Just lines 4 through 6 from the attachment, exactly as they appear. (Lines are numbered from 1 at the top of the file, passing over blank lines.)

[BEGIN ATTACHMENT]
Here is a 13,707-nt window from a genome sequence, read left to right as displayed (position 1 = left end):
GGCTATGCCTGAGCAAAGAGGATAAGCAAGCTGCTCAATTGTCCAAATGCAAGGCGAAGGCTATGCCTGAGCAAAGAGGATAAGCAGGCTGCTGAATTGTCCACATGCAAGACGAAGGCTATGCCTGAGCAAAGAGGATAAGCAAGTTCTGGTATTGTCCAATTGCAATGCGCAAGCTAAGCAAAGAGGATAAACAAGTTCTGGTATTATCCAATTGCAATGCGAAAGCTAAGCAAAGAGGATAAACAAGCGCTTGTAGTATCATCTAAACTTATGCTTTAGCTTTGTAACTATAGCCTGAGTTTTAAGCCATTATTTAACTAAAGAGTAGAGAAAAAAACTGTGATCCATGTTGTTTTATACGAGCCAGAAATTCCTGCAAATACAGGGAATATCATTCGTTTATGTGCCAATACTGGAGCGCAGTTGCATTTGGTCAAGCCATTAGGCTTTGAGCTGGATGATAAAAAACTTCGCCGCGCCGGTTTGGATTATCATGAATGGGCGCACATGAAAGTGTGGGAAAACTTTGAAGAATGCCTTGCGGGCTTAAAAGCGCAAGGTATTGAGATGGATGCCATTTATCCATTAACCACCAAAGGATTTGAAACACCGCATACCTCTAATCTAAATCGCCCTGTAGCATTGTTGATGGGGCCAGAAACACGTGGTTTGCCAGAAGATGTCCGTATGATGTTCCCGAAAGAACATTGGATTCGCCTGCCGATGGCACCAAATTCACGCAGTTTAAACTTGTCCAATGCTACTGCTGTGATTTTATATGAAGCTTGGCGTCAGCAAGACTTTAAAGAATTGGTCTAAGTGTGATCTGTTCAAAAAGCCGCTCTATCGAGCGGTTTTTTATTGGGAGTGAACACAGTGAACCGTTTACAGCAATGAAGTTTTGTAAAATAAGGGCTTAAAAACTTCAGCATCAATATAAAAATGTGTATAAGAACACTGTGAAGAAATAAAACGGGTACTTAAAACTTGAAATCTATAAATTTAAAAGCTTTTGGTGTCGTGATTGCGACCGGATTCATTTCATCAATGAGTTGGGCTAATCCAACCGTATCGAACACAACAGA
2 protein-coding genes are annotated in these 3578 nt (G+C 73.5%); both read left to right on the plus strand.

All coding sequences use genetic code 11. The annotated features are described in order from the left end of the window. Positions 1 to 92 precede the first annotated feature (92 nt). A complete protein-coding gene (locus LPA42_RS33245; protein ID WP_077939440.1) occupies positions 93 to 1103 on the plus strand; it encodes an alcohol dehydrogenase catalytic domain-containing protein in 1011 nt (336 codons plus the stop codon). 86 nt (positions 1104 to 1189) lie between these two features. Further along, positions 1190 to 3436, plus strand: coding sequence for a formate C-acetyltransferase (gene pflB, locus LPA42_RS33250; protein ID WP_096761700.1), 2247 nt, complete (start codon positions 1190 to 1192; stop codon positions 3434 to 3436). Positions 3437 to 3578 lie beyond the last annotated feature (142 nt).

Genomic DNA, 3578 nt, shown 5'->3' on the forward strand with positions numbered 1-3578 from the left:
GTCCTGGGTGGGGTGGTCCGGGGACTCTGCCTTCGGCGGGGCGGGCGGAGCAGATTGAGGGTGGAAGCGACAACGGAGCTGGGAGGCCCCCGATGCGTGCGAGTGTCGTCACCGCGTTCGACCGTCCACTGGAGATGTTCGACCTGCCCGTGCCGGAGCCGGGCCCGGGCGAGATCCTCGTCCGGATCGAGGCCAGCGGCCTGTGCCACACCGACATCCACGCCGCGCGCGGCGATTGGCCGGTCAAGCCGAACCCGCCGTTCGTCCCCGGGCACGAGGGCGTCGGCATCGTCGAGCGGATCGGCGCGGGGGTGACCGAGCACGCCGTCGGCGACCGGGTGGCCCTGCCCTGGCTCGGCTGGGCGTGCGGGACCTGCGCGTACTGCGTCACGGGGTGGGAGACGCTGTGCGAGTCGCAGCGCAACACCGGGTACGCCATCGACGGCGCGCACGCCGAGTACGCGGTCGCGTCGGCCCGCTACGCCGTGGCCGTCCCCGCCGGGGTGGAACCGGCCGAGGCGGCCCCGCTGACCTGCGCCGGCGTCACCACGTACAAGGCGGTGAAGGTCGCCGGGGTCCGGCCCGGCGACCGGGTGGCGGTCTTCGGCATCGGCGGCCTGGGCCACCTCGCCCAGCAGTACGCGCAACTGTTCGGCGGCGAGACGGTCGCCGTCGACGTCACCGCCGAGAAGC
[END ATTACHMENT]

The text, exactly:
All coding sequences use genetic code 11. The annotated features are described in order from the left end of the window. Positions 1 to 92 precede the first annotated feature (92 nt). A complete protein-coding gene (locus LPA42_RS33245; protein ID WP_077939440.1) occupies positions 93 to 1103 on the plus strand; it encodes an alcohol dehydrogenase catalytic domain-containing protein in 1011 nt (336 codons plus the stop codon). 86 nt (positions 1104 to 1189) lie between these two features. Further along, positions 1190 to 3436, plus strand: coding sequence for a formate C-acetyltransferase (gene pflB, locus LPA42_RS33250; protein ID WP_096761700.1), 2247 nt, complete (start codon positions 1190 to 1192; stop codon positions 3434 to 3436). Positions 3437 to 3578 lie beyond the last annotated feature (142 nt).

Genomic DNA, 3578 nt, shown 5'->3' on the forward strand with positions numbered 1-3578 from the left:
GTCCTGGGTGGGGTGGTCCGGGGACTCTGCCTTCGGCGGGGCGGGCGGAGCAGATTGAGGGTGGAAGCGACAACGGAGCTGGGAGGCCCCCGATGCGTGCGAGTGTCGTCACCGCGTTCGACCGTCCACTGGAGATGTTCGACCTGCCCGTGCCGGAGCCGGGCCCGGGCGAGATCCTCGTCCGGATCGAGGCCAGCGGCCTGTGCCACACCGACATCCACGCCGCGCGCGGCGATTGGCCGGTCAAGCCGAACCCGCCGTTCGTCCCCGGGCACGAGGGCGTCGGCATCGTCGAGCGGATCGGCGCGGGGGTGACCGAGCACGCCGTCGGCGACCGGGTGGCCCTGCCCTGGCTCGGCTGGGCGTGCGGGACCTGCGCGTACTGCGTCACGGGGTGGGAGACGCTGTGCGAGTCGCAGCGCAACACCGGGTACGCCATCGACGGCGCGCACGCCGAGTACGCGGTCGCGTCGGCCCGCTACGCCGTGGCCGTCCCCGCCGGGGTGGAACCGGCCGAGGCGGCCCCGCTGACCTGCGCCGGCGTCACCACGTACAAGGCGGTGAAGGTCGCCGGGGTCCGGCCCGGCGACCGGGTGGCGGTCTTCGGCATCGGCGGCCTGGGCCACCTCGCCCAGCAGTACGCGCAACTGTTCGGCGGCGAGACGGTCGCCGTCGACGTCACCGCCGAGAAGC